Author, Book review, memoir, Music, Neil McCormick, Non-fiction, Penguin, Publisher

‘I was Bono’s Doppelganger’ by Neil McCormick


Non fiction – paperback; Penguin; 240 pages; 2005.

I was Bono’s Doppelgänger is about one man’s struggle to achieve his ambition of being a rock star. The only problem was his school friend, Paul Hewson, beat him to it. Paul Hewson, is, of course, Bono of U2 fame.

Neil McCormick takes the reader on a wild ride from his Dublin school days in the 1970s at probably the most famous primary school in the world, Mount Temple, to the dizzy heights as a music journalist for London’s daily broadsheet The Daily Telegraph in the late 1990s. But being a successful writer wasn’t what McCormick had planned. He wanted to be famous for a completely different reason: pop music.

The book charts his attempts to make it in the music industry, falling (depressingly and frustratingly) at almost every turn, while Bono and the lads, otherwise known as U2, take the world by storm, performing record-breaking stadium concerts, selling millions of albums and becoming the most famous people on the planet. U2’s meteoric rise only seems to put McCormick’s so-called failures into deeper shadow.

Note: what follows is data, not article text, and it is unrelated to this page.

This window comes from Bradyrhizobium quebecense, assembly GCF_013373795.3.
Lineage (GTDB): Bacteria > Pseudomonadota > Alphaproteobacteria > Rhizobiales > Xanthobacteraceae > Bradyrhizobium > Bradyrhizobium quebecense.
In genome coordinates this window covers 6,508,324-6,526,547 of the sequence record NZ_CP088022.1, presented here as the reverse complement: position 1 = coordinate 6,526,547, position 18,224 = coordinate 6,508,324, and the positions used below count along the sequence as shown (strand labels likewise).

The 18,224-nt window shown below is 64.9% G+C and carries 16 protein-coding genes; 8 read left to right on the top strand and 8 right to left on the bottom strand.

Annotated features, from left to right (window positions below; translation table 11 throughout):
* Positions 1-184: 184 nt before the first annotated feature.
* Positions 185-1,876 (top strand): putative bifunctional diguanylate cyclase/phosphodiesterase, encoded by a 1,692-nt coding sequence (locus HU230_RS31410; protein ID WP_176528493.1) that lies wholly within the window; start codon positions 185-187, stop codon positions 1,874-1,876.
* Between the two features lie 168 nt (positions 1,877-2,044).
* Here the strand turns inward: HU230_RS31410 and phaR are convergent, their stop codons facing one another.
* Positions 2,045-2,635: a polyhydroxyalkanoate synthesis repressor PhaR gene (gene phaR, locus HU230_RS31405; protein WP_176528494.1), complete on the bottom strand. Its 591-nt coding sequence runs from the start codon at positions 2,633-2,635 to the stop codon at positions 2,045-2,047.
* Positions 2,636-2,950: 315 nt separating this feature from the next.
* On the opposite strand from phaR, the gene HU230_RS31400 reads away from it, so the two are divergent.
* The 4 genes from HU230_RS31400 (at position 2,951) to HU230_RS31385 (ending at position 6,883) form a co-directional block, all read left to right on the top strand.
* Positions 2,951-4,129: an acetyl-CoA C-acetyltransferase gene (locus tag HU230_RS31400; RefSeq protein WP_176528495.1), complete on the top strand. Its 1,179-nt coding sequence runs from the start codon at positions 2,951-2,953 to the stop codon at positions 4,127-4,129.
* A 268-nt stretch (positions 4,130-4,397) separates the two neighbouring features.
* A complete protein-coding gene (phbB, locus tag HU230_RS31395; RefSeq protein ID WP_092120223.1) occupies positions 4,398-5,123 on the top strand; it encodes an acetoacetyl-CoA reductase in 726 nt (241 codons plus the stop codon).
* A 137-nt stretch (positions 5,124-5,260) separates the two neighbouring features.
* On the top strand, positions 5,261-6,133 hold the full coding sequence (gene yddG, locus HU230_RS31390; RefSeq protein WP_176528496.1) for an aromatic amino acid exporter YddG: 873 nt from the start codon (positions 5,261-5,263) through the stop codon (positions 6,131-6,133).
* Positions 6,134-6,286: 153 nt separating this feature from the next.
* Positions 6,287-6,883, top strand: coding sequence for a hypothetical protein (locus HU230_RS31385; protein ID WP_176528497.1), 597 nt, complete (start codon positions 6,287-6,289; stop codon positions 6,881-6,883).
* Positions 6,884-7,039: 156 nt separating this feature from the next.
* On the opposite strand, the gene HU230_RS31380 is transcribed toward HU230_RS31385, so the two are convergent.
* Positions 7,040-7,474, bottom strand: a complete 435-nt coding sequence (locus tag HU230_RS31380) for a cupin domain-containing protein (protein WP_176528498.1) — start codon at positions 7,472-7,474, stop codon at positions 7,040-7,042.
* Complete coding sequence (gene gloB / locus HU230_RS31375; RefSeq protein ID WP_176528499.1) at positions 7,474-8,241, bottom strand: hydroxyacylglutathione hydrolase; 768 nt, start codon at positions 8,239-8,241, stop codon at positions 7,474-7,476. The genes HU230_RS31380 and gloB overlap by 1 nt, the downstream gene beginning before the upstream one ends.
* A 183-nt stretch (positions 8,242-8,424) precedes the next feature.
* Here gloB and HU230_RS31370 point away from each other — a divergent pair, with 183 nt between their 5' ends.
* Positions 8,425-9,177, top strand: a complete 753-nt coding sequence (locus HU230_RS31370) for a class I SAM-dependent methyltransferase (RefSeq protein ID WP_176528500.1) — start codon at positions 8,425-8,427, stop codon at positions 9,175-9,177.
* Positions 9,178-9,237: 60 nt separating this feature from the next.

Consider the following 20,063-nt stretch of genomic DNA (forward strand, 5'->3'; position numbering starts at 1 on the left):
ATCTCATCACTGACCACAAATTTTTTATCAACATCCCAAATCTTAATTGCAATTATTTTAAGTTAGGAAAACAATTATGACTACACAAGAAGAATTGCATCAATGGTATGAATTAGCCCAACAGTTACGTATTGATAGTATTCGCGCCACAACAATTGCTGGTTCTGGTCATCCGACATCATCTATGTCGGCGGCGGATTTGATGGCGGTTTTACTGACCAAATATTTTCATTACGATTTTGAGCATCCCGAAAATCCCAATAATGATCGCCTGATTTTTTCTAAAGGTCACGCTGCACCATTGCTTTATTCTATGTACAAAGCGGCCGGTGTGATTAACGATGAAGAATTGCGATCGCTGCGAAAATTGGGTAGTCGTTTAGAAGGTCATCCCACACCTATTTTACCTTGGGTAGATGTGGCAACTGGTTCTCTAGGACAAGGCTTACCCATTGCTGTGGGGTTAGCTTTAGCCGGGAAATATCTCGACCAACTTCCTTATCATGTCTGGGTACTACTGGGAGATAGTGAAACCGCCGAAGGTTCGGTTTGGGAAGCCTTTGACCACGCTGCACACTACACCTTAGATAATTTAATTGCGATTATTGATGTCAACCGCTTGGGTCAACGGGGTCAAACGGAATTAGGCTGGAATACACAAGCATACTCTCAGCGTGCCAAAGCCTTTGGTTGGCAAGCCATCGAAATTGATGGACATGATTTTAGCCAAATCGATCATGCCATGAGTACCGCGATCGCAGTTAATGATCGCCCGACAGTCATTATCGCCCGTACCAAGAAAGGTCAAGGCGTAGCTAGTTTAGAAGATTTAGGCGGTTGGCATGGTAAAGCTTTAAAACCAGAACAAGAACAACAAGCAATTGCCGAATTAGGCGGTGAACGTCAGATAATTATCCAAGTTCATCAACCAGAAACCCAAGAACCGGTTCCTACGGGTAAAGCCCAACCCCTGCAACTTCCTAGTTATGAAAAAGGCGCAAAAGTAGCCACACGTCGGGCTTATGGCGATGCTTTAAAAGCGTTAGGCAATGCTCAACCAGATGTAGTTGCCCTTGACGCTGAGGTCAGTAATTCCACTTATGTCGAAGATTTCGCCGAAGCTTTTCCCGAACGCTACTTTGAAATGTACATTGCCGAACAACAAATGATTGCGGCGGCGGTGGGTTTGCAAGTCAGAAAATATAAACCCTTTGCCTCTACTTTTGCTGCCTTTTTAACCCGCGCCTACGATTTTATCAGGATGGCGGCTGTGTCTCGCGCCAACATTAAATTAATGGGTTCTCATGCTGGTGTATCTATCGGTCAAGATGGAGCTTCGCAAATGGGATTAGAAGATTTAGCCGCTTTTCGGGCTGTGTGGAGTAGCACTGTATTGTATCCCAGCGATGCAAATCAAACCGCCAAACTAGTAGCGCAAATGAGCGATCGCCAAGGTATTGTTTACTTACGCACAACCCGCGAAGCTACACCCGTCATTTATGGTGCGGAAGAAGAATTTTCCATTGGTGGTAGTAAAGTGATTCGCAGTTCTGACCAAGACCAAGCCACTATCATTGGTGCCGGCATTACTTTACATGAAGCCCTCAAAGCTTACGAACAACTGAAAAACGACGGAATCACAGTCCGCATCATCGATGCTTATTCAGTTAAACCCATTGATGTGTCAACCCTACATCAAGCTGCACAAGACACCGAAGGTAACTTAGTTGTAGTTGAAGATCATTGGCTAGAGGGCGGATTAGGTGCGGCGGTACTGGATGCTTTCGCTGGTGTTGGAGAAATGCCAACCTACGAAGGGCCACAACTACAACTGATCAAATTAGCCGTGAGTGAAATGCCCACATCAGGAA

As much as loved reading this hilarious and heartbreaking story, most of the time I wished I could shake McCormick by the scruff of the neck and shout WAKE UP, IT AIN’T EVER GONNA HAPPEN!  If nothing else, this book is testament to perseverance, of never giving up, of striving and striving against all odds to live a dream.

Unsurprisingly, the writing is candid to the point of being embarrassing. Pain, frustration and repressed anger resonate off the page. McCormick’s envy and resentment of U2’s success is palpable. “You’re living my life!” he once raged at Bono.

But the overall tone of the book is balanced nicely by the use of wince-inducing one-liners, funny anecdotes and layer upon layer of self-deprecating humour. Without this, I was Bono’s Doppelganger may have come off as sounding like a jealous rant.

Instead it paints an engaging portrait of Bono as a genuinely good-hearted man, not the egotistical preacher-like celebrity he sometimes comes across as (I’m allowed to say that because, just in case you didn’t know, I’m a bit of a U2 fan). Alas, the only ego in this book is McCormick’s and even then you can’t help but be charmed by him as well.

Overall, this is a brilliant, funny, honest and ironic book. I couldn’t recommend it highly enough.